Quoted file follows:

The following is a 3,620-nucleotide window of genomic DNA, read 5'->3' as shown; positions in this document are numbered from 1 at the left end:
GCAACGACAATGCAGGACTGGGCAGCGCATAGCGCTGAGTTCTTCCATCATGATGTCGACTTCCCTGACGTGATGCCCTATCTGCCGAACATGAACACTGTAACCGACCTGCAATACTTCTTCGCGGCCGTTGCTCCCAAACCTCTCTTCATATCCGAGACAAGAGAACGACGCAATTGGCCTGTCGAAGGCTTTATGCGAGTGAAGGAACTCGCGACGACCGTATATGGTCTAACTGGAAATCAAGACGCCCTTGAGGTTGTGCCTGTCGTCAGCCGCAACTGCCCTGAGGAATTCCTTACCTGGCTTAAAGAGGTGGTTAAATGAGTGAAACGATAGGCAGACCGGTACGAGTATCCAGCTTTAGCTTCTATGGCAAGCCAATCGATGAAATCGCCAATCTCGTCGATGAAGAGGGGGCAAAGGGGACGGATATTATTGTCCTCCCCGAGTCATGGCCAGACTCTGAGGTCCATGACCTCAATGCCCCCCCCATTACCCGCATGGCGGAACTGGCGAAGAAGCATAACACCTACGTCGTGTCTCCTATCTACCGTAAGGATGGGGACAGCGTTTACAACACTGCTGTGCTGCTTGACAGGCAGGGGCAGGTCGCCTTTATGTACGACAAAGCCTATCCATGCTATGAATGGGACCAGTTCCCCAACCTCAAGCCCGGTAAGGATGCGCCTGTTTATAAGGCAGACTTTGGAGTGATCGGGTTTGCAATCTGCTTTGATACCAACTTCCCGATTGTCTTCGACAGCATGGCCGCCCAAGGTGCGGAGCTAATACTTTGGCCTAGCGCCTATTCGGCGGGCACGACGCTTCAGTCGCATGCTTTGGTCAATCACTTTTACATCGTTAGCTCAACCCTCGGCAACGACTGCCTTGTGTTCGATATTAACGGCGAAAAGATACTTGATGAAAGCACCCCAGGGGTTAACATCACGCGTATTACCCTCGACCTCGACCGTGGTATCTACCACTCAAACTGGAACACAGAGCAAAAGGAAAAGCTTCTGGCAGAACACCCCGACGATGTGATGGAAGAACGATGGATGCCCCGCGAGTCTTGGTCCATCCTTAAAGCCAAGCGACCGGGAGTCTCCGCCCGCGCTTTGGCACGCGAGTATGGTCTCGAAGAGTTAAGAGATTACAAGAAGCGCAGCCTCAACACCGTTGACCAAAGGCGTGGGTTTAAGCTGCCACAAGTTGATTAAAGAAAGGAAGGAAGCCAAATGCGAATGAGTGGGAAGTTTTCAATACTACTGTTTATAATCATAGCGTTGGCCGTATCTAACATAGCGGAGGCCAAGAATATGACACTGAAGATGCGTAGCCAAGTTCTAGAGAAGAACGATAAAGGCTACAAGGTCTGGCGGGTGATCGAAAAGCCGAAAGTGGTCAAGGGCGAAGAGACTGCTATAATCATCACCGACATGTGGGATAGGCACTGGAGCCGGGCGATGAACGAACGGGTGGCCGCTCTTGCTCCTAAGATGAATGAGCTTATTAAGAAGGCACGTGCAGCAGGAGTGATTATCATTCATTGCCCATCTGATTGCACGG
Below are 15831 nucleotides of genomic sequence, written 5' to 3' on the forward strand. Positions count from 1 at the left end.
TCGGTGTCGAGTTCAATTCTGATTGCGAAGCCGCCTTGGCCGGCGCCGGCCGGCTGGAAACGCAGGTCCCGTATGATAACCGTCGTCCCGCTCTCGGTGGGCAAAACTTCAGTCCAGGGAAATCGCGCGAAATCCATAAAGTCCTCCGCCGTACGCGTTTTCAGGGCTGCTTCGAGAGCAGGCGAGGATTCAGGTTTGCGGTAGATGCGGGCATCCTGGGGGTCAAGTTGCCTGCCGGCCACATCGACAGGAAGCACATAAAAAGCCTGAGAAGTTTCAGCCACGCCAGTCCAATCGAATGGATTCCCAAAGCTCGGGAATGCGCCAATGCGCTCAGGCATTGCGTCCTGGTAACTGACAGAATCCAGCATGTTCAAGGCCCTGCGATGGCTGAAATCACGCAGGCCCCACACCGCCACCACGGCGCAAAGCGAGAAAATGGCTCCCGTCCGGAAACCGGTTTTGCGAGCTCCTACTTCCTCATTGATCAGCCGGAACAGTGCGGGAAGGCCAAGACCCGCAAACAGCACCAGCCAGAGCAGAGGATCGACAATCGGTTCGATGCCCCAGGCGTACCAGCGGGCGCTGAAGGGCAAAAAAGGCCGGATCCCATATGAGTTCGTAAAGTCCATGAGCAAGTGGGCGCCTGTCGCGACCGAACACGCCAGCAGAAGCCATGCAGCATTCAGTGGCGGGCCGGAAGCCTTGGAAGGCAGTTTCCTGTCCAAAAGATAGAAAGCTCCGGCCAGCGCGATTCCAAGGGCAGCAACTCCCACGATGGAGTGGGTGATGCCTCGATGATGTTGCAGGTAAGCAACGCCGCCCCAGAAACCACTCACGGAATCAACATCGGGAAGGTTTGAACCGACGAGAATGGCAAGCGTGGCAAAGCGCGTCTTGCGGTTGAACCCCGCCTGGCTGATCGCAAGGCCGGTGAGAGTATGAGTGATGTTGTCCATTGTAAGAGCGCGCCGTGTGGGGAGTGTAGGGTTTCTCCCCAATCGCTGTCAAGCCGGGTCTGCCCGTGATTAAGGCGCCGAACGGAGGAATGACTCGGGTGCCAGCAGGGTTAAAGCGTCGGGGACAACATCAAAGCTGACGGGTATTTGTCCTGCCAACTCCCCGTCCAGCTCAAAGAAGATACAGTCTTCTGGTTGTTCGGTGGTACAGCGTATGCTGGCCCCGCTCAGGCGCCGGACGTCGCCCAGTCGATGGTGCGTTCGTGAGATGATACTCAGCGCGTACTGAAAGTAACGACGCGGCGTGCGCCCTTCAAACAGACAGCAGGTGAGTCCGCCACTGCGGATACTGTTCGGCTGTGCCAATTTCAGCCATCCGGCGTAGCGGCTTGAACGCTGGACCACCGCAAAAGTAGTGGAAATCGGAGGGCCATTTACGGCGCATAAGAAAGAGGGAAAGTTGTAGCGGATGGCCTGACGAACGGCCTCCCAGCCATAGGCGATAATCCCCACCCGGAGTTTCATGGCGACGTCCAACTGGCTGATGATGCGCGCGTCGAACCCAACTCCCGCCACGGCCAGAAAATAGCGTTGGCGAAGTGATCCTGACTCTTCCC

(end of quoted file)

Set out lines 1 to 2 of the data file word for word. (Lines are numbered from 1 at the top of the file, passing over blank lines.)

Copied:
The following is a 3,620-nucleotide window of genomic DNA, read 5'->3' as shown; positions in this document are numbered from 1 at the left end:
GCAACGACAATGCAGGACTGGGCAGCGCATAGCGCTGAGTTCTTCCATCATGATGTCGACTTCCCTGACGTGATGCCCTATCTGCCGAACATGAACACTGTAACCGACCTGCAATACTTCTTCGCGGCCGTTGCTCCCAAACCTCTCTTCATATCCGAGACAAGAGAACGACGCAATTGGCCTGTCGAAGGCTTTATGCGAGTGAAGGAACTCGCGACGACCGTATATGGTCTAACTGGAAATCAAGACGCCCTTGAGGTTGTGCCTGTCGTCAGCCGCAACTGCCCTGAGGAATTCCTTACCTGGCTTAAAGAGGTGGTTAAATGAGTGAAACGATAGGCAGACCGGTACGAGTATCCAGCTTTAGCTTCTATGGCAAGCCAATCGATGAAATCGCCAATCTCGTCGATGAAGAGGGGGCAAAGGGGACGGATATTATTGTCCTCCCCGAGTCATGGCCAGACTCTGAGGTCCATGACCTCAATGCCCCCCCCATTACCCGCATGGCGGAACTGGCGAAGAAGCATAACACCTACGTCGTGTCTCCTATCTACCGTAAGGATGGGGACAGCGTTTACAACACTGCTGTGCTGCTTGACAGGCAGGGGCAGGTCGCCTTTATGTACGACAAAGCCTATCCATGCTATGAATGGGACCAGTTCCCCAACCTCAAGCCCGGTAAGGATGCGCCTGTTTATAAGGCAGACTTTGGAGTGATCGGGTTTGCAATCTGCTTTGATACCAACTTCCCGATTGTCTTCGACAGCATGGCCGCCCAAGGTGCGGAGCTAATACTTTGGCCTAGCGCCTATTCGGCGGGCACGACGCTTCAGTCGCATGCTTTGGTCAATCACTTTTACATCGTTAGCTCAACCCTCGGCAACGACTGCCTTGTGTTCGATATTAACGGCGAAAAGATACTTGATGAAAGCACCCCAGGGGTTAACATCACGCGTATTACCCTCGACCTCGACCGTGGTATCTACCACTCAAACTGGAACACAGAGCAAAAGGAAAAGCTTCTGGCAGAACACCCCGACGATGTGATGGAAGAACGATGGATGCCCCGCGAGTCTTGGTCCATCCTTAAAGCCAAGCGACCGGGAGTCTCCGCCCGCGCTTTGGCACGCGAGTATGGTCTCGAAGAGTTAAGAGATTACAAGAAGCGCAGCCTCAACACCGTTGACCAAAGGCGTGGGTTTAAGCTGCCACAAGTTGATTAAAGAAAGGAAGGAAGCCAAATGCGAATGAGTGGGAAGTTTTCAATACTACTGTTTATAATCATAGCGTTGGCCGTATCTAACATAGCGGAGGCCAAGAATATGACACTGAAGATGCGTAGCCAAGTTCTAGAGAAGAACGATAAAGGCTACAAGGTCTGGCGGGTGATCGAAAAGCCGAAAGTGGTCAAGGGCGAAGAGACTGCTATAATCATCACCGACATGTGGGATAGGCACTGGAGCCGGGCGATGAACGAACGGGTGGCCGCTCTTGCTCCTAAGATGAATGAGCTTATTAAGAAGGCACGTGCAGCAGGAGTGATTATCATTCATTGCCCATCTGATTGCACGG